McLean County's new community health improvement plan (CHIP) aims to get to the underlying causes of mental health and substance abuse problems.
CHIP is an initiative that involves more than 50 stakeholders from throughout the county in everything from education to law enforcement to social services.
Sally Gambacorta, community health director for Advocate BroMenn Medical Center and Advocate Eureka Hospital, is part of the steering committee that has laid out a three-year plan to reduce rates for suicides, drug poisoning and binge drinking.
“Adverse childhood experiences and trauma is a root cause across health outcomes, substance use, everything,” Gambacorta said. “We have many great initiatives that are happening in our community, but this will help pull a lot of those together.”
Gambacorta said the county’s first community health plan showed a decrease from 22 suicides in 2015 to 16 in 2018, along with a drop in binge drinking and alcohol abuse among adolescents and adults.
She cautioned the emergence of vaping and legal marijuana could call for a more comprehensive response.
Gambacorta said the group is planning several new interventions, including a trauma collaborative that aims to show how traumatic experiences such as physical, sexual or emotional abuse can impact someone’s mental health and risk for substance abuse.
Three Main Priorities
The health plan addresses three main priorities: mental health, access to care and healthy eating and active living.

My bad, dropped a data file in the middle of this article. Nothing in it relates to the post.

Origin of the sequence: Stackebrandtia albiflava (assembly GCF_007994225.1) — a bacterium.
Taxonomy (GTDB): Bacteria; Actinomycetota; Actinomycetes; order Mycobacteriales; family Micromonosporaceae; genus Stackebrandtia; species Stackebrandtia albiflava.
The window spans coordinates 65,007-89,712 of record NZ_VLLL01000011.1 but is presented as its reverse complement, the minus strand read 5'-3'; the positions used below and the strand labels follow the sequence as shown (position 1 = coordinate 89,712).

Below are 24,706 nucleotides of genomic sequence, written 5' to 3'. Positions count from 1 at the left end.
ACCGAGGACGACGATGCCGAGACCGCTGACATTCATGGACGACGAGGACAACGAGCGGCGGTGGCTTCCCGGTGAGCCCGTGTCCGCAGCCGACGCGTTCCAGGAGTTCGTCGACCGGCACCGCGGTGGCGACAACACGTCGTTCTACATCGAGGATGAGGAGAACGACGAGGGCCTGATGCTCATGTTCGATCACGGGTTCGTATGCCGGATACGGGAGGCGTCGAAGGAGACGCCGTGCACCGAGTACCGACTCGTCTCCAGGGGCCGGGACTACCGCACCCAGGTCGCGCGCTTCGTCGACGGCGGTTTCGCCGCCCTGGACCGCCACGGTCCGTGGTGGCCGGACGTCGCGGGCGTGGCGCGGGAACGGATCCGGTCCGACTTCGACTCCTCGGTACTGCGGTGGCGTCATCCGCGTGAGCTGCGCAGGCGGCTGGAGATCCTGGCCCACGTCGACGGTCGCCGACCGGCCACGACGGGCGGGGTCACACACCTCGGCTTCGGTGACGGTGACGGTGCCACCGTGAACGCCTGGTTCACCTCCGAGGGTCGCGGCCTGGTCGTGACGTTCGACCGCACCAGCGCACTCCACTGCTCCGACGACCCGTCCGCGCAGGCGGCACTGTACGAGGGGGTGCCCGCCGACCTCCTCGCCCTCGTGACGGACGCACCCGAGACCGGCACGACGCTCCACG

Cathy Coverston Anderson, McLean County Health Department assistant director, is on the steering committee. She said on WGLT's Sound Ideas the report calls for greater efforts to help higher risk populations find a medical home, including connecting them with community-based care and transportation when needed, to reduce emergency room visits.
“We begin to meet with them and support them with linking them to care and the follow up needed to assure they are able to access that care on a regular basis,” Coverston Anderson said.
The report indicates 19% of residents in higher risk populations identified the emergency room as their main choice for medical care, compared to just 3% of the general population.
Gambacorta said the plan addresses ways to improve food insecurity for residents who lack the money or access to healthy food and exercise options.
“We are looking at the social determinants of health in the built environment as well as what people traditionally think of as ‘I need to eat healthy and I need to exercise,’ because there are other components that do affect that,” Gambacorta said.
Coverston Anderson said the committee will inventory each of the programs that already exist in the county, see how they could be improved and consider where exist that new initiatives could fill.
“Is there a way to make what’s in those healthier for the children and the families that they serve?” she said.
Coverston Anderson said the data the report compiles every four years is also a community resource. Human service organizations and others throughout the county can use its data to apply for public and private grants and sharpen their response focuses.
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